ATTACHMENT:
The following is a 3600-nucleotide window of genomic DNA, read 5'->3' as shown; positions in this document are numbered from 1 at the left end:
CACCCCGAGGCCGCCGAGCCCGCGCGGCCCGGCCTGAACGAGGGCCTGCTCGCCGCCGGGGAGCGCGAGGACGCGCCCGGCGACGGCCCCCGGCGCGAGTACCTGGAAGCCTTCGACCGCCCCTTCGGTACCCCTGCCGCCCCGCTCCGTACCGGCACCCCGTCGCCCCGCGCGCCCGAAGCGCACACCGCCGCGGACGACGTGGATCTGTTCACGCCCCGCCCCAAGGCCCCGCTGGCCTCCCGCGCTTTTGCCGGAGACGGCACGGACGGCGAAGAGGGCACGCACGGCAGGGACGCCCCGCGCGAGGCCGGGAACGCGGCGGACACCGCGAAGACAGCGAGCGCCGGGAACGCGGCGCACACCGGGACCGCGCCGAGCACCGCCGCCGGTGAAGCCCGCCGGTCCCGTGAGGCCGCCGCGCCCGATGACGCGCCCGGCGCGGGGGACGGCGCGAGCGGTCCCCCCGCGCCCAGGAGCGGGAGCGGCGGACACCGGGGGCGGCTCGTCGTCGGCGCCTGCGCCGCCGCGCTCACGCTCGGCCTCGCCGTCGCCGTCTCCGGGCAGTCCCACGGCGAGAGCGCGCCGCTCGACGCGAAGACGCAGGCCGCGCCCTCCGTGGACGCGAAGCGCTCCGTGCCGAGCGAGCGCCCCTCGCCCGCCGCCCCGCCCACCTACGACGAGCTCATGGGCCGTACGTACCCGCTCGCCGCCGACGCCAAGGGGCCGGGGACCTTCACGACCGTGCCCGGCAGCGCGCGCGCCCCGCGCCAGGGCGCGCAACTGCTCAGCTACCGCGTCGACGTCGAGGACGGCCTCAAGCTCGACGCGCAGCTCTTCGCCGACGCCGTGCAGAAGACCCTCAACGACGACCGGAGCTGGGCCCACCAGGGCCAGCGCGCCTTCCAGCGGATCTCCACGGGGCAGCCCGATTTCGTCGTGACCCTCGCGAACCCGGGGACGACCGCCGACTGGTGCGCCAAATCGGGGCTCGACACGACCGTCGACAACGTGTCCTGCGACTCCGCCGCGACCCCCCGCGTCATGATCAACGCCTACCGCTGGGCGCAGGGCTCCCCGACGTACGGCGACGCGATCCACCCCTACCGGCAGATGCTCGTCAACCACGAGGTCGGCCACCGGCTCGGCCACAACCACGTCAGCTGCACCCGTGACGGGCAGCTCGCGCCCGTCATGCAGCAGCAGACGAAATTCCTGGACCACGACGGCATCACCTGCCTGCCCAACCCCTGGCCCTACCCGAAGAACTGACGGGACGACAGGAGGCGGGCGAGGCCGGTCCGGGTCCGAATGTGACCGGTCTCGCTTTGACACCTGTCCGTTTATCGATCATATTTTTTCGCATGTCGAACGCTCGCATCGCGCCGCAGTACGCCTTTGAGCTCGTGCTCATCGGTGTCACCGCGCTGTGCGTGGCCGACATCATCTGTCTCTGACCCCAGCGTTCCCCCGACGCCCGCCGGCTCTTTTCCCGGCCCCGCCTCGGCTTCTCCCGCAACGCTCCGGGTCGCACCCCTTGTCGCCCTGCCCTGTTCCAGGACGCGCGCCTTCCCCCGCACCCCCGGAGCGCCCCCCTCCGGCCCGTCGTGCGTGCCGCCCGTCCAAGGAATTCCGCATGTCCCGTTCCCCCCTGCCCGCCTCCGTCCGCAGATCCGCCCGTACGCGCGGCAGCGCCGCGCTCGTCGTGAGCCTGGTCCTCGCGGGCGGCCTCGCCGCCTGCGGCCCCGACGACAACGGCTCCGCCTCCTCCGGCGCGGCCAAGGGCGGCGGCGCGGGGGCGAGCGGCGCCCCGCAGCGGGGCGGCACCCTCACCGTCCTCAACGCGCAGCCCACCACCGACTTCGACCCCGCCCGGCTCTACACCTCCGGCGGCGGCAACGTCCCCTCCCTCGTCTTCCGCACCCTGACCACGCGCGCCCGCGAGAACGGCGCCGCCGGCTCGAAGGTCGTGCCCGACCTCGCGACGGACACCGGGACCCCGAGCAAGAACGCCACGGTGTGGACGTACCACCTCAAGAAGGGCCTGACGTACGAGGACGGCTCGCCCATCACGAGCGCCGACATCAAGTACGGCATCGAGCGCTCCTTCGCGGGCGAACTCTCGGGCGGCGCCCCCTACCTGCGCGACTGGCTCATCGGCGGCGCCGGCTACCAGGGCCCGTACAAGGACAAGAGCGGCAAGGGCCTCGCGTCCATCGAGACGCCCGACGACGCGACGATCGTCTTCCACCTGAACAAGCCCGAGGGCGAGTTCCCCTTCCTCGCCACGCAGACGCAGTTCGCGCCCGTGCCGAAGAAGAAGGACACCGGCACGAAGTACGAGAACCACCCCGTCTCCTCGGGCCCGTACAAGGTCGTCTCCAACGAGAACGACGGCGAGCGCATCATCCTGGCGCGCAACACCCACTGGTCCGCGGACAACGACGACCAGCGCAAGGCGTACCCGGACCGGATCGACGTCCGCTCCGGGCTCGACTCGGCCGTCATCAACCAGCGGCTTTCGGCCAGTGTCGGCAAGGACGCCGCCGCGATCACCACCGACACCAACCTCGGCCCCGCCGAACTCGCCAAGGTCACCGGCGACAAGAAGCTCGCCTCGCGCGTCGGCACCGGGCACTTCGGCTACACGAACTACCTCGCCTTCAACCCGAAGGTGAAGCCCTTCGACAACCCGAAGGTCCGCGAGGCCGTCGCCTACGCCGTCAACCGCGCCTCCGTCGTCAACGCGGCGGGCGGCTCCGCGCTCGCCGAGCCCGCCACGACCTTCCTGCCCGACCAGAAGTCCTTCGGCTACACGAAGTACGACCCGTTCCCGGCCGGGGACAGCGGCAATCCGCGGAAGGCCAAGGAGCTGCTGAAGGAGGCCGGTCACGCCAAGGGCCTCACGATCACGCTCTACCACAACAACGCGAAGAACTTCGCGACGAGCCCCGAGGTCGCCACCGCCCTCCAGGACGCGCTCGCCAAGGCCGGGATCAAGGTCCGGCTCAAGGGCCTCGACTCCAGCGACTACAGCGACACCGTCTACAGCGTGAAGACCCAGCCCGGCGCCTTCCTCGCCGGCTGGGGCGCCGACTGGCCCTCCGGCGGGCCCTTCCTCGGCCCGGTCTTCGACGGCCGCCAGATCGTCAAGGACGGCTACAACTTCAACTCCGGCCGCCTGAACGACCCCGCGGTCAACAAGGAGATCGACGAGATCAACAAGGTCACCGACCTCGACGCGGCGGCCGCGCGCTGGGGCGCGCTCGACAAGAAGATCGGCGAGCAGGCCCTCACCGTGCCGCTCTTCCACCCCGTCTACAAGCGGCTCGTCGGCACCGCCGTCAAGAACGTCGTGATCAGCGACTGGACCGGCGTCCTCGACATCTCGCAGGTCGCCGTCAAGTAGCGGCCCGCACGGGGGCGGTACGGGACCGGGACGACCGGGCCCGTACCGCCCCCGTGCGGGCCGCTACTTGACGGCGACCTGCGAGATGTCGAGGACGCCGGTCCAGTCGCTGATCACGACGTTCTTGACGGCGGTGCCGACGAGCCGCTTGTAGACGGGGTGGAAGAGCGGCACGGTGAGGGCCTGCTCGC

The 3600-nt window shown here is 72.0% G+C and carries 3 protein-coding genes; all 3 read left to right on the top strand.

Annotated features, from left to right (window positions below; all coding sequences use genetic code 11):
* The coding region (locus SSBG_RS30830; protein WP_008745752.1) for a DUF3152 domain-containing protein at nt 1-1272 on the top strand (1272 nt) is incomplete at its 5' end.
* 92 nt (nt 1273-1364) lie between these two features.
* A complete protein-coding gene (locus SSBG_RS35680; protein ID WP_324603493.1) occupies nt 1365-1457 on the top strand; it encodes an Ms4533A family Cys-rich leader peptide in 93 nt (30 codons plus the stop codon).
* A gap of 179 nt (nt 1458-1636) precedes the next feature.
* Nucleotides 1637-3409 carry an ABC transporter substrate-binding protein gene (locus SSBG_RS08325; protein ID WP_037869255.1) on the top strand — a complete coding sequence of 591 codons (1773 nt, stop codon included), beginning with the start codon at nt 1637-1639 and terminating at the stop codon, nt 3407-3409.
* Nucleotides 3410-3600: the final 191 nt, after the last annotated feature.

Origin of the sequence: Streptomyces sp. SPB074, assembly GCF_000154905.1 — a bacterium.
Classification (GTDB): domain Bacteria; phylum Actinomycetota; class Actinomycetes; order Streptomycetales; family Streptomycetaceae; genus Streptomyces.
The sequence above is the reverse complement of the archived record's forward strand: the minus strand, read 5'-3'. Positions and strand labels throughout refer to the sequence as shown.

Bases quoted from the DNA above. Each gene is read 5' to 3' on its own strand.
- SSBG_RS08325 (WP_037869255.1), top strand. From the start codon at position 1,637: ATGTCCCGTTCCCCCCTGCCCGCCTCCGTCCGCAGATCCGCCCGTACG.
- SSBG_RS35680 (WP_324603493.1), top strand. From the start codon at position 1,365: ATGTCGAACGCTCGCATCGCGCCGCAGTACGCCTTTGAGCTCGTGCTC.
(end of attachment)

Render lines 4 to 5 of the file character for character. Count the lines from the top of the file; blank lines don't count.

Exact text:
Annotated features, from left to right (window positions below; all coding sequences use genetic code 11):
* The coding region (locus SSBG_RS30830; protein WP_008745752.1) for a DUF3152 domain-containing protein at nt 1-1272 on the top strand (1272 nt) is incomplete at its 5' end.